The case for an open ISA
Systems-on-a-chip (SoCs), where the processors and caches are a small part of the chip, are becoming ubiquitous. Thus many more companies today are making chips that include processors than in the past. Given that the industry has been revolutionized by open standards and open-source software -- like TCP/IP and Linux -- why is one of the most important interfaces proprietary?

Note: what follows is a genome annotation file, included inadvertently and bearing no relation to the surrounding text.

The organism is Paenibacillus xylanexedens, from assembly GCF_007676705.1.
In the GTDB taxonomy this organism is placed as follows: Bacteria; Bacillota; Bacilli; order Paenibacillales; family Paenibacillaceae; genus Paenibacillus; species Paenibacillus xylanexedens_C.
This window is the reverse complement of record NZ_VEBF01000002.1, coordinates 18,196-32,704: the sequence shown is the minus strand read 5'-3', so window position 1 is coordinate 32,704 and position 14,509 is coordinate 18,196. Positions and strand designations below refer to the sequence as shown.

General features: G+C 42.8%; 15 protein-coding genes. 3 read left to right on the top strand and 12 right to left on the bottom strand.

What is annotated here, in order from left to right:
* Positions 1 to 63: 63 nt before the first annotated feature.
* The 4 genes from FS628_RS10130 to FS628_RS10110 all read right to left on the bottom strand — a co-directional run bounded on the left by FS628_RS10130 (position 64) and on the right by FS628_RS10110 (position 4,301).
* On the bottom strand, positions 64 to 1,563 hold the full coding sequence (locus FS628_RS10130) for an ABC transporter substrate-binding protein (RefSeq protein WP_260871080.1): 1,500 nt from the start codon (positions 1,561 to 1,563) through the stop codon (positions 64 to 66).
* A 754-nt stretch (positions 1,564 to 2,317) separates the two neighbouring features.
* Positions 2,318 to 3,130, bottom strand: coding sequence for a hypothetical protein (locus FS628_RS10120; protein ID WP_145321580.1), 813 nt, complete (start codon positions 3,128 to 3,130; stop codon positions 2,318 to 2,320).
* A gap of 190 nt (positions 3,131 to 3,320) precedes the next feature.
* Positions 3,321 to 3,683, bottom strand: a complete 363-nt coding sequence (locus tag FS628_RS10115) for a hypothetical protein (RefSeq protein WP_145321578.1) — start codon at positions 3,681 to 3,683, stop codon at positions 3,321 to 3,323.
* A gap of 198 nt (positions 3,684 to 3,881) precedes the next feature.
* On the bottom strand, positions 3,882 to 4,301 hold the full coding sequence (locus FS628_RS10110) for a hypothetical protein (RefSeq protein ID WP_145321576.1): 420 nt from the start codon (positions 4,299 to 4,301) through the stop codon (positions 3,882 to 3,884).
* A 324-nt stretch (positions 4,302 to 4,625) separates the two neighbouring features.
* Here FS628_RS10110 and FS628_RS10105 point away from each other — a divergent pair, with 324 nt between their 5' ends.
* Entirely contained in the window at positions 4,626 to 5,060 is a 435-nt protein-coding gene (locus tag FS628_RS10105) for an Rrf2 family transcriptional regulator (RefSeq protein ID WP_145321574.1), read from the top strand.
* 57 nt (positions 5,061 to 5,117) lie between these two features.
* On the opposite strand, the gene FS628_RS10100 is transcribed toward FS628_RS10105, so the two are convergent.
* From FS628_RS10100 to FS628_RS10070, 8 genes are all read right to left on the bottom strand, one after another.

While instruction set architectures (ISAs) may be proprietary for historical or business reasons, there is no good technical reason for the lack of free, open ISAs.
It's not an error of omission. Companies with successful ISAs like ARM, IBM, Intel, and MIPS have patents on quirks of their ISAs, which prevent others from using them without licenses that academia and many small companies can't afford. Even IBM's OpenPower is an oxymoron; you must pay IBM to use its ISA.
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